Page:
The Customer Experience Podcast
The Customer Experience Podcast

Episode · 1 year ago

55. How “Slightly Better Than Average” Creates Amazing Experiences w/ Shep Hyken

ABOUT THIS EPISODE

Amaze every customer every time … that sounds like a promising foundation for a remarkable customer experience, doesn’t it? That’s the theme of the conversation you’re about to enjoy. My guest today is Shep Hyken, Chief Amazement Officer at Shepard Presentations and a customer service expert and speaker. He’s the New York Times and Wall Street Journal bestselling author of six books, among which include:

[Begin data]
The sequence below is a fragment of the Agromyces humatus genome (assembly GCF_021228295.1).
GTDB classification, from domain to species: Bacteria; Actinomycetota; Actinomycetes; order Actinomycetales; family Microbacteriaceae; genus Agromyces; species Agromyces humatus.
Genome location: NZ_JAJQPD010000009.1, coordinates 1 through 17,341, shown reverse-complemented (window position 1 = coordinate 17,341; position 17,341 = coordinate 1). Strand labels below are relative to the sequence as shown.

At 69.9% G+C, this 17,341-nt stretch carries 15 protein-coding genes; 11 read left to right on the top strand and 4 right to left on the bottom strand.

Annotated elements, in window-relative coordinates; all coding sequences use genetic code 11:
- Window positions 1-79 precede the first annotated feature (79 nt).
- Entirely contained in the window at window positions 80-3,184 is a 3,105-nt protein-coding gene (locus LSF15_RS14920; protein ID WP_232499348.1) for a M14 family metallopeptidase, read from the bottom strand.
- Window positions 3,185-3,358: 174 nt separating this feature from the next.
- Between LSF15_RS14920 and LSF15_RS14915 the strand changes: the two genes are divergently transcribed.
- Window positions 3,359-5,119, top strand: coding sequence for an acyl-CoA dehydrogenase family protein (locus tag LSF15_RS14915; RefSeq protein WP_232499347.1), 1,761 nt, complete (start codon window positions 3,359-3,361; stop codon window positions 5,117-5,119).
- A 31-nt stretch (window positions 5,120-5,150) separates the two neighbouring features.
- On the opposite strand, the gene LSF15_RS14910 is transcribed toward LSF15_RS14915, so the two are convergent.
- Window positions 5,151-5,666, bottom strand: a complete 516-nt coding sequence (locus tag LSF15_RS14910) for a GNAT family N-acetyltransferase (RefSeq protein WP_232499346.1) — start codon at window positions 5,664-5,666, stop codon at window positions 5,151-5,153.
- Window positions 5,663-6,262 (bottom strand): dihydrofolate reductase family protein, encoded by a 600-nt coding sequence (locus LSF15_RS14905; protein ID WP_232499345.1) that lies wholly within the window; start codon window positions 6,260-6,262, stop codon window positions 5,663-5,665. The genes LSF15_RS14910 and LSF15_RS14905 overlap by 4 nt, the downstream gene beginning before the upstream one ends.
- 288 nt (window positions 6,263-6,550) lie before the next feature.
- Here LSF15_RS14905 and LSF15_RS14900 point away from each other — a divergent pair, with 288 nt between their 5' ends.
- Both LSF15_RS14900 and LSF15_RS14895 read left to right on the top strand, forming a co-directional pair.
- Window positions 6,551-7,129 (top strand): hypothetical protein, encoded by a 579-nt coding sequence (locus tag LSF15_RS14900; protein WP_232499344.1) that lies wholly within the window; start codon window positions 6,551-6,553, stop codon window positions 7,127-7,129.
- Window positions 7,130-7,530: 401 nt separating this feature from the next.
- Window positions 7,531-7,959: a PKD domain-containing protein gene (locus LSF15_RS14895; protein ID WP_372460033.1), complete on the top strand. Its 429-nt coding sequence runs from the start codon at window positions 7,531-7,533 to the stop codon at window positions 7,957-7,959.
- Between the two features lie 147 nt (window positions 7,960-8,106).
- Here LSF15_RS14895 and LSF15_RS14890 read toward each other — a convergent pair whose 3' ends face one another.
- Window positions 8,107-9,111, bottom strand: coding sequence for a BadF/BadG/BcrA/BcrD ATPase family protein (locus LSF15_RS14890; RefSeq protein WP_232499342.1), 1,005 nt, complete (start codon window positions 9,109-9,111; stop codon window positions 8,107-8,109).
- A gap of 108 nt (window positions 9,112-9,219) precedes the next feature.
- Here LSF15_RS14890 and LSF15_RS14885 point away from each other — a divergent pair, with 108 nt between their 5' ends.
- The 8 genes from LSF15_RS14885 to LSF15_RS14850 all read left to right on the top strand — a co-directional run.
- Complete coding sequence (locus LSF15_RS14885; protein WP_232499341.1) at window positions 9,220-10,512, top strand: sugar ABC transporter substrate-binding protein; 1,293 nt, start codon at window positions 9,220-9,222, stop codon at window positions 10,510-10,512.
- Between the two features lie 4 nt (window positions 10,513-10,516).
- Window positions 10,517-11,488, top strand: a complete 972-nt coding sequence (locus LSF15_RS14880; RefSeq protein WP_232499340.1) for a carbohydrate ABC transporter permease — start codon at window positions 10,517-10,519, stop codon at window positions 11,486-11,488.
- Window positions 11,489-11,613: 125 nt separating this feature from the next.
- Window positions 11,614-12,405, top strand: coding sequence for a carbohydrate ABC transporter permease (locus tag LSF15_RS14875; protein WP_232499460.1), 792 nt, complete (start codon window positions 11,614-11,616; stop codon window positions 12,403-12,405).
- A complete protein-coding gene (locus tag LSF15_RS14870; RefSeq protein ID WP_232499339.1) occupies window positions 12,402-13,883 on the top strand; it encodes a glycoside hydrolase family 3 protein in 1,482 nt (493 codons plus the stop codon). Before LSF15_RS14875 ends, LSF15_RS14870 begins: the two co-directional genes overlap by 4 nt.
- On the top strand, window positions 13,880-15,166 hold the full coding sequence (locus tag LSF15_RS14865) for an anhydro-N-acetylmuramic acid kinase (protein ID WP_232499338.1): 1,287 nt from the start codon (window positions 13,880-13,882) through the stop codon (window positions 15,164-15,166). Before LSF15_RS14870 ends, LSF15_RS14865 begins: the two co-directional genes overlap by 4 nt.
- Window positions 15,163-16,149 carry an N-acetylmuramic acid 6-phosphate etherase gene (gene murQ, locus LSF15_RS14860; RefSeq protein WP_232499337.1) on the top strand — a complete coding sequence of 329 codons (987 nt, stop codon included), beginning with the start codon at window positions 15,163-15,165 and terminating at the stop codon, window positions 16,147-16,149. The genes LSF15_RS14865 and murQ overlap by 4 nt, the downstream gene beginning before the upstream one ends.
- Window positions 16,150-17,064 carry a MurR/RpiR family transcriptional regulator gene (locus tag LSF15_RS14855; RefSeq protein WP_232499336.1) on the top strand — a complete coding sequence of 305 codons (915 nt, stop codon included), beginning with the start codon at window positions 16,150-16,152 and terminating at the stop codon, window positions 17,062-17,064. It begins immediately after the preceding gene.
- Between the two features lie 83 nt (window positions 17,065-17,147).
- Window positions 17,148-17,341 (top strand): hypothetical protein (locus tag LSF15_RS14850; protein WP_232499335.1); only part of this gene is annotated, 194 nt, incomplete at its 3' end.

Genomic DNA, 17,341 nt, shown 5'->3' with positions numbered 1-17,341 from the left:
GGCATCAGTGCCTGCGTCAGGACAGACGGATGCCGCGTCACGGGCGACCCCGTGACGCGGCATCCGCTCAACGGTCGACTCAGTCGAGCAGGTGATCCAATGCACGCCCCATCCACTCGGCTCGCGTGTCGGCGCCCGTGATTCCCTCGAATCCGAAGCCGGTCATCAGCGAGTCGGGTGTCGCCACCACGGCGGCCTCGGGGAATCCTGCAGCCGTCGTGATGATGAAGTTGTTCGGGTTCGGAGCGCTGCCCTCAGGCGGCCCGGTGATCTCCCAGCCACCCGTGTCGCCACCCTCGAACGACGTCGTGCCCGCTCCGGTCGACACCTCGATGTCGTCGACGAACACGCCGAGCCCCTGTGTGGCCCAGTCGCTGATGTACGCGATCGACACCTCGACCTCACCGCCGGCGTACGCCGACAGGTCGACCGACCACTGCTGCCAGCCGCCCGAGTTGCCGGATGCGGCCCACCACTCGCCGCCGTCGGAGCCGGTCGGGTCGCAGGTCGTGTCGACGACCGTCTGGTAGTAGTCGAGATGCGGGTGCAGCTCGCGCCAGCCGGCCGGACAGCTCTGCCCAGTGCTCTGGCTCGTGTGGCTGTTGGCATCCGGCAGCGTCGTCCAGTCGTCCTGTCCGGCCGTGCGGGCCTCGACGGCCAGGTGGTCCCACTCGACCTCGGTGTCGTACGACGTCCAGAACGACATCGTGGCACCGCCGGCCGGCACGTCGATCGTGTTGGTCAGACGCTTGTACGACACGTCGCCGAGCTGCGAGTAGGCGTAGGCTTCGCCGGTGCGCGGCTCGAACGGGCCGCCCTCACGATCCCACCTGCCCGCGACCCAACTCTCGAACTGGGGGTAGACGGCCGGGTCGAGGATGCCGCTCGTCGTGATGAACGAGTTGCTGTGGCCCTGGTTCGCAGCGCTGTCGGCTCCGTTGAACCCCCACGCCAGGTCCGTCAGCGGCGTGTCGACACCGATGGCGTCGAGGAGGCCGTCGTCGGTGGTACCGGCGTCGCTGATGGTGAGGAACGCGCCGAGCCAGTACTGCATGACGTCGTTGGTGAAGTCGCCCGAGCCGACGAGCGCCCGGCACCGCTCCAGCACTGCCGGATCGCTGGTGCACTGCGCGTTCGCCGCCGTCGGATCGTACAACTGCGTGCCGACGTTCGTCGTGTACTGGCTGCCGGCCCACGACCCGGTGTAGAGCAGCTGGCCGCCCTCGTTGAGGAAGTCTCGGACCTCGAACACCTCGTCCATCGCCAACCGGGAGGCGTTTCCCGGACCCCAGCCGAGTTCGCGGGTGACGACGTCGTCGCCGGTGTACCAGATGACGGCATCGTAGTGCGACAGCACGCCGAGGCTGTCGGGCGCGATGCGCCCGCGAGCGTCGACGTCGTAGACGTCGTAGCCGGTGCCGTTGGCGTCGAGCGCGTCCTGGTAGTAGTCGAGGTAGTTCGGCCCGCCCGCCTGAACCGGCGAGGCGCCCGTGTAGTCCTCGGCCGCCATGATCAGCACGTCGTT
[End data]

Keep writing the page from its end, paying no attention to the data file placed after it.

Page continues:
In this episode of The Customer Experience Podcast, I talk with Shep about what it means to be amazing, how amazement applies to the customer experience, and how to use video to beat expectations by just 10% each time, every time.

Shep has years of experience in customer service and has been a speaker on the topic for decades. Keep on reading as Shep dives into our discussion about how to deliver an amazing customer experience by being just slightly better than expectations — and about why “fine” is the danger zone for satisfied customers. 

You’ll also hear:

  1. Why you have to exceed expectations by 10%
  2. How nothing’s changed in CX in 50 years
  3. Video techniques to deliver amazement
  4. Your brand is a promise
  5. How a car dealership amazed Shep with its superior customer service